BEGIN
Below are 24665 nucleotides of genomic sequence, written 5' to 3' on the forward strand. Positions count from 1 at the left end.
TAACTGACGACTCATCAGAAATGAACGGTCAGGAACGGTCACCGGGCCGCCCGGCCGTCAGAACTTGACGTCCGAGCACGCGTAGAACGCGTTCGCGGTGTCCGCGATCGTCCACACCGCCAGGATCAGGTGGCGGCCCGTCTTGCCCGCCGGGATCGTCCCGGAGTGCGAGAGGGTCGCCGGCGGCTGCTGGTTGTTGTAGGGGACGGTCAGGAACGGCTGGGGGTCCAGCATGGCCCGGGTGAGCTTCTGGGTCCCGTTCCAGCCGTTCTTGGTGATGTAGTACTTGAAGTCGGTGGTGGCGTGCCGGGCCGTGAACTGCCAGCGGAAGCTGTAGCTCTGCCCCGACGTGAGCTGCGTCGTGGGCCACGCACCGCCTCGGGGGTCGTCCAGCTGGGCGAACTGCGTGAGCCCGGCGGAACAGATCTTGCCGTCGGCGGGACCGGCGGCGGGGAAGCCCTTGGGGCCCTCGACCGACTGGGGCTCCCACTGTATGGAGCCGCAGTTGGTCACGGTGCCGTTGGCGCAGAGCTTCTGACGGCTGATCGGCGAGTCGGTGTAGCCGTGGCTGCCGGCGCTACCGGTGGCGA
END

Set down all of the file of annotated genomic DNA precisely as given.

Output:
Below are 24665 nucleotides of genomic sequence, written 5' to 3' on the forward strand. Positions count from 1 at the left end.
TAACTGACGACTCATCAGAAATGAACGGTCAGGAACGGTCACCGGGCCGCCCGGCCGTCAGAACTTGACGTCCGAGCACGCGTAGAACGCGTTCGCGGTGTCCGCGATCGTCCACACCGCCAGGATCAGGTGGCGGCCCGTCTTGCCCGCCGGGATCGTCCCGGAGTGCGAGAGGGTCGCCGGCGGCTGCTGGTTGTTGTAGGGGACGGTCAGGAACGGCTGGGGGTCCAGCATGGCCCGGGTGAGCTTCTGGGTCCCGTTCCAGCCGTTCTTGGTGATGTAGTACTTGAAGTCGGTGGTGGCGTGCCGGGCCGTGAACTGCCAGCGGAAGCTGTAGCTCTGCCCCGACGTGAGCTGCGTCGTGGGCCACGCACCGCCTCGGGGGTCGTCCAGCTGGGCGAACTGCGTGAGCCCGGCGGAACAGATCTTGCCGTCGGCGGGACCGGCGGCGGGGAAGCCCTTGGGGCCCTCGACCGACTGGGGCTCCCACTGTATGGAGCCGCAGTTGGTCACGGTGCCGTTGGCGCAGAGCTTCTGACGGCTGATCGGCGAGTCGGTGTAGCCGTGGCTGCCGGCGCTACCGGTGGCGA